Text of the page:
Christmas Music: Why It Fascinates Me

Like most of you, I get sick of Christmas music pretty rapidly around this time of year. Radios everywhere are blasting a weird mix of Mariah Carey, the Beach Boys, Burl Ives and David Bowie/Bing Crosby nonstop 24/7 until I think I’ll go postal if I hear one more version of “Last Christmas”. To distract me, I think about all the things that intrigue me about Christmas songs. They’re truly unique in many different ways.

The first thing to point out is that Christmas music is a time machine. At no other time do you hear songs from the Thirties, Forties, Fifties, and onward played on the radio. 1The Kinks’ “Father Christmas” gets nestled up next to Perry Como’s “Home For The Holidays” which gets followed by “Feliz Navidad” by Jose Feliciano and Michael Buble singing “Rudolph”. It’s bizarre. It intrigues me how song arrangements and lyrics have changed over the years. Most of the songs have one thing in common, however: schmaltz.

Speaking of schmaltz, another fascinating fact is that quite a few Christmas songs were written by Jewish composers. Irving Berlin’s “White Christmas” is probably the most famous example. Others include classics like “Winter Wonderland”, “Have Yourself A Merry Little Christmas”, “Let It Snow! Let It Snow! Let It Snow!”, “Santa Claus Is Coming To Town”, “Rudolph The Red-Nosed Reindeer” and “Sleigh Ride”. That’s quite a list, and it’s interesting to think of the effect that Jews have had upon Christian culture.

Another intriguing detail is that many Christmas songs…aren’t really Christmas songs! They’re songs about wintertime. Aside from the ones in the above paragraph, others include “Jingle Bells”, “Jingle Bell Rock” (so Fifties, that one), “Frosty The Snowman”, and “Listen, The Snow Is Falling”, by Yoko Ono. (I just threw in that last one to see if you were paying attention.)

Which leads me to another observation: A lot of my favorite Christmas tunes are the ones which don’t get played on the radio. Run-D.M.C.’s “Christmas In Hollis” is not one I hear very often, for instance, even though it’s phenomenal (as opposed to the comparatively pathetic “Christmas Wrapping” by the Waitresses, which is not rap and is basically a Hallmark Christmas movie in song. But I still enjoy it.) Stephen Colbert’s “Another Christmas Song” is fantastic, but will never get played on mainstream radio because it’s so subversive. The same goes for Willie Nelson’s “Pretty Paper”, beautifully covered by Roy Orbison, because no one wants to be reminded of homeless people at Christmas. Timbuk 3’s “All I Want For Christmas (Is World Peace)” takes aim at war toys, and Lady Gaga’s “Christmas Tree” puts her solidly on the naughty list. I own a bluegrass banjo version of “Auld Lang Syne” and a Mexican mariachi band’s version of “Twelve Days Of Christmas”; love ‘em both. Last but hardly least, Jackson Browne’s “The Rebel Jesus” is another holiday song which radio won’t touch due to his inconvenient mention of poor people getting slighted and Jesus condemning the commercialization of religion. It’s a beautiful ballad.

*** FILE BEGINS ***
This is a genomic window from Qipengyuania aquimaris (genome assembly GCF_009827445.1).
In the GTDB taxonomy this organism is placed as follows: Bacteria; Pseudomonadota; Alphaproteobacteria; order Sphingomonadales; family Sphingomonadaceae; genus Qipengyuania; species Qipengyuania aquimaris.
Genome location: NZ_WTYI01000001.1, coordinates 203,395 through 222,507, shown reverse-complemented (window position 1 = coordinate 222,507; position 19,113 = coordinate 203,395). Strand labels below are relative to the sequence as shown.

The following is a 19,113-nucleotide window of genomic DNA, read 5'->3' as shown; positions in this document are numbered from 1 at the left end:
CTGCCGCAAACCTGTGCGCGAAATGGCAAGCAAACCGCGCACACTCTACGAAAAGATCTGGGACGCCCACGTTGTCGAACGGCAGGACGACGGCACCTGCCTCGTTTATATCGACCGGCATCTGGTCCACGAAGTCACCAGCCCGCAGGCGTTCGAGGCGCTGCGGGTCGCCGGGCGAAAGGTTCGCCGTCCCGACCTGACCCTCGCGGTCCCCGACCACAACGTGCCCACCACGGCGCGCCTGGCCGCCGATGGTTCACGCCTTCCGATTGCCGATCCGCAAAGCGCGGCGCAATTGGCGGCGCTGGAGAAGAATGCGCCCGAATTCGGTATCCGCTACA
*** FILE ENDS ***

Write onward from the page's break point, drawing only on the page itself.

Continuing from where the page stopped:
Finally, it’s strange to me that some Christmas tunes which were once quite popular seem to have been forgotten. “Jolly Old St. Nicholas” and “Up On The Housetop” were fairly well-known in my day, but seem to have gone by the wayside, along with “Silver Bells” and “Marshmellow World”. Someone should record an album of forgotten Christmas songs just to bring these tunes back into the mainstream.

All of these things are what fascinate me about Christmas music. Not to mention the fact people have gotten hits with songs about murder (“Grandma Got Run Over By A Reindeer”), personal injury (“All I Want For Christmas Is My Two Front Teeth”), adultery (“I Saw Mommy Kissing Santa Claus”), avarice (“Santa Baby”), a catalog of famous Jewish people (“The Chanukkah Song”, possibly popular just because it’s the only song for the holiday), and with a weird Eighties synthesizer delay (you know the one).2

Happy holidays, everyone, and enjoy the music—if you can!